André Krouwel and Jan Willem van Prooijen


Even though conspiracy theories have been prevalent in both societal and political discourse throughout history, conspiracy belief has more recently received increasing public and academic interest due to the rise of populist political narratives that are inundated with conspiracies. Gaining a deeper knowledge about conspiracies is necessary for a multitude of reasons. Historically, widespread conspiracy belief has coincided with, and possibly can explain, the occurrence of intolerance, (state-sponsored) violence, revolutions and mass murder. Terrorist extremists are also often professing conspiracy theories (Bartlett & Miller, 2010; van Prooijen et al., 2015; Krouwel et al., 2017; see Onnerfors in this volume). Conspiracy theories have led an increasing number of people to refuse vaccines, which has resulted in the comeback of dangerous diseases (e.g., the measles) (Hotez, 2019). Moreover, those who believe in conspiracies often reject widely accepted scientific evidence, such as the consensus that human activities have contributed to climate change, which decreases their willingness to reduce their carbon footprints (Jolley & Douglas, 2014). Conspiratorial ideas are also present in current political debates, especially in the rhetoric of Eurosceptic populist parties (Harmsen & Spiering, 2004). For years, populist parties have portrayed deepening European integration ‘as part of a wider international conspiracy to dismantle the nation-state’, while the European Union itself is perceived as ‘an ultra-liberalised economy under the influence of the United States, which works for the profit of anonymous financial powers’ (Hainsworth et al., 2004: 48-51; see Molder in this volume). This type of reasoning, especially concerning the nefarious deeds of (global) financial elites, is common among Eurosceptic parties on the far-left, while the thesis that there is a globalist conspiracy against the nation-state has become an essential part of the messaging propagated by far-right parties, and is often invoked by influential figures such as former US President Donald Trump. Given that this type of conspiratorial rhetoric has slowly shifted from the discourse of fringe Eurosceptic parties to mainstream political actors, it is clear that a deeper understanding of the mindset of conspiracists is essential, as means of understanding their opinion structure and reasoning.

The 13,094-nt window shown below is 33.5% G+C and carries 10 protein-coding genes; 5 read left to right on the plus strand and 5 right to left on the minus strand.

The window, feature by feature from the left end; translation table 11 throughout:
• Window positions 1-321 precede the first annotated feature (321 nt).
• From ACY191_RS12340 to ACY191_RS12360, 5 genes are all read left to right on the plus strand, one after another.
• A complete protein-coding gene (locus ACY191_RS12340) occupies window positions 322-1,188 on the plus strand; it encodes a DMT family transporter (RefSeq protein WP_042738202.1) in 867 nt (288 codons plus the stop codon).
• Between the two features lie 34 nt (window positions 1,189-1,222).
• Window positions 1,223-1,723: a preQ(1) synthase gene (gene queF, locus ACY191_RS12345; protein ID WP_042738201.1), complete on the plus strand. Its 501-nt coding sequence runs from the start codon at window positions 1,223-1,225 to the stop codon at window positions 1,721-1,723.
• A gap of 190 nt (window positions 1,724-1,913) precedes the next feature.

This chapter looks at previous research on the links between conspiracy belief and extremism, in order to examine to what extent negative attitudes towards the European Union (EU) are related to conspiracy belief. Considering that after the 2016 European Union membership referendum in the United Kingdom public opinions towards the EU are increasingly polarised throughout the continent, it is likely that conspiracy belief has increased as well on both extremes of the political spectrum, yet particularly among those opposed to European integration. Previous research has suggested that self-reported ideological extremism - on both the left and right - is associated with conspiracy belief (van Prooijen, Krouwel & Pollet, 2015; Krouwel et al., 2017), distrust towards institutions and Euroscepticism (Inglehart, 1987; Kutiyski et al., 2019), rigidity of opinion structures (Hardin, 2002; Fernbach et al., 2013), and a simplistic worldview (Greenberg & Jonas, 2003). Swami et al. (2018) found a link between belief in Islamophobic conspiracies and voting ‘Leave’ in the 2016 ‘Brexit’ referendum (see Madroane in this volume). Jahuasz and Szicherle (2017) found that immigration-related conspiracy theories and disinformation have been used by foreign governments attempting to delegitimise the foundations of the current European system. Likewise, there is ample evidence that anti-immigration sentiments are linked to popular support for far-right Eurosceptic parties (de Vreese & Boomgaarden, 2005; Hobolt etal., 2011; Hobolt, 2015). In the sections below, we revisit the theoretical and empirical advances of conspiracy research and link them to public perceptions about the EU - at present an understudied topic. In addition, we offer an overview of the psychological factors that may explain the link between Euroscepticism and conspiracy thinking.

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